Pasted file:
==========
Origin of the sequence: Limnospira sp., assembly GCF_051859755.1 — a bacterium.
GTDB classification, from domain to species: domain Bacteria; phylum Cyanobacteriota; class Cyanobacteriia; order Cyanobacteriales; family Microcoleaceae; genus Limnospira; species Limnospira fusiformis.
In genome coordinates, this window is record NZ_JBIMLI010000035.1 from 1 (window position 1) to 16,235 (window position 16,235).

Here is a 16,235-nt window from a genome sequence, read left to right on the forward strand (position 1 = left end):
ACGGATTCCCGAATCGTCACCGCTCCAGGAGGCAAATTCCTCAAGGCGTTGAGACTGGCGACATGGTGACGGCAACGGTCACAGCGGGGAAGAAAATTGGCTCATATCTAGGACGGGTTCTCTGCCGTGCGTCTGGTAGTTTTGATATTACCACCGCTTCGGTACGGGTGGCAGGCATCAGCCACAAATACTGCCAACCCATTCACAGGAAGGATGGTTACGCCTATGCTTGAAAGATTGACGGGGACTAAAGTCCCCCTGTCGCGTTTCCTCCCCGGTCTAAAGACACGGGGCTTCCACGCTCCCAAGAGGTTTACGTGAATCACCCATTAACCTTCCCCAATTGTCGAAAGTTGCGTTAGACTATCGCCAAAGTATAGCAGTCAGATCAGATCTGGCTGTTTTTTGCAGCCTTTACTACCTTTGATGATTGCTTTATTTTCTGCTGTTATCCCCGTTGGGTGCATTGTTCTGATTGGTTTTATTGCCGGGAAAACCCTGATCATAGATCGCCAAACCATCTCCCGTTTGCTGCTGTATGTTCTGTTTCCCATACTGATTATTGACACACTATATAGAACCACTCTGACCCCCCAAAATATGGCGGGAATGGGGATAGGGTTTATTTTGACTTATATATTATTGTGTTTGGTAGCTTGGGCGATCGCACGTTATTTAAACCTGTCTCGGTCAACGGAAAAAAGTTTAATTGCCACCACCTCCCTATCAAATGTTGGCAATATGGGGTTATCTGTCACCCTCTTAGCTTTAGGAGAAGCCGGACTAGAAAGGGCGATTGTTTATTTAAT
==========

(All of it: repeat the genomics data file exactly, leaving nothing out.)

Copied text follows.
Origin of the sequence: Limnospira sp., assembly GCF_051859755.1 — a bacterium.
GTDB classification, from domain to species: domain Bacteria; phylum Cyanobacteriota; class Cyanobacteriia; order Cyanobacteriales; family Microcoleaceae; genus Limnospira; species Limnospira fusiformis.
In genome coordinates, this window is record NZ_JBIMLI010000035.1 from 1 (window position 1) to 16,235 (window position 16,235).

Here is a 16,235-nt window from a genome sequence, read left to right on the forward strand (position 1 = left end):
ACGGATTCCCGAATCGTCACCGCTCCAGGAGGCAAATTCCTCAAGGCGTTGAGACTGGCGACATGGTGACGGCAACGGTCACAGCGGGGAAGAAAATTGGCTCATATCTAGGACGGGTTCTCTGCCGTGCGTCTGGTAGTTTTGATATTACCACCGCTTCGGTACGGGTGGCAGGCATCAGCCACAAATACTGCCAACCCATTCACAGGAAGGATGGTTACGCCTATGCTTGAAAGATTGACGGGGACTAAAGTCCCCCTGTCGCGTTTCCTCCCCGGTCTAAAGACACGGGGCTTCCACGCTCCCAAGAGGTTTACGTGAATCACCCATTAACCTTCCCCAATTGTCGAAAGTTGCGTTAGACTATCGCCAAAGTATAGCAGTCAGATCAGATCTGGCTGTTTTTTGCAGCCTTTACTACCTTTGATGATTGCTTTATTTTCTGCTGTTATCCCCGTTGGGTGCATTGTTCTGATTGGTTTTATTGCCGGGAAAACCCTGATCATAGATCGCCAAACCATCTCCCGTTTGCTGCTGTATGTTCTGTTTCCCATACTGATTATTGACACACTATATAGAACCACTCTGACCCCCCAAAATATGGCGGGAATGGGGATAGGGTTTATTTTGACTTATATATTATTGTGTTTGGTAGCTTGGGCGATCGCACGTTATTTAAACCTGTCTCGGTCAACGGAAAAAAGTTTAATTGCCACCACCTCCCTATCAAATGTTGGCAATATGGGGTTATCTGTCACCCTCTTAGCTTTAGGAGAAGCCGGACTAGAAAGGGCGATTGTTTATTTAAT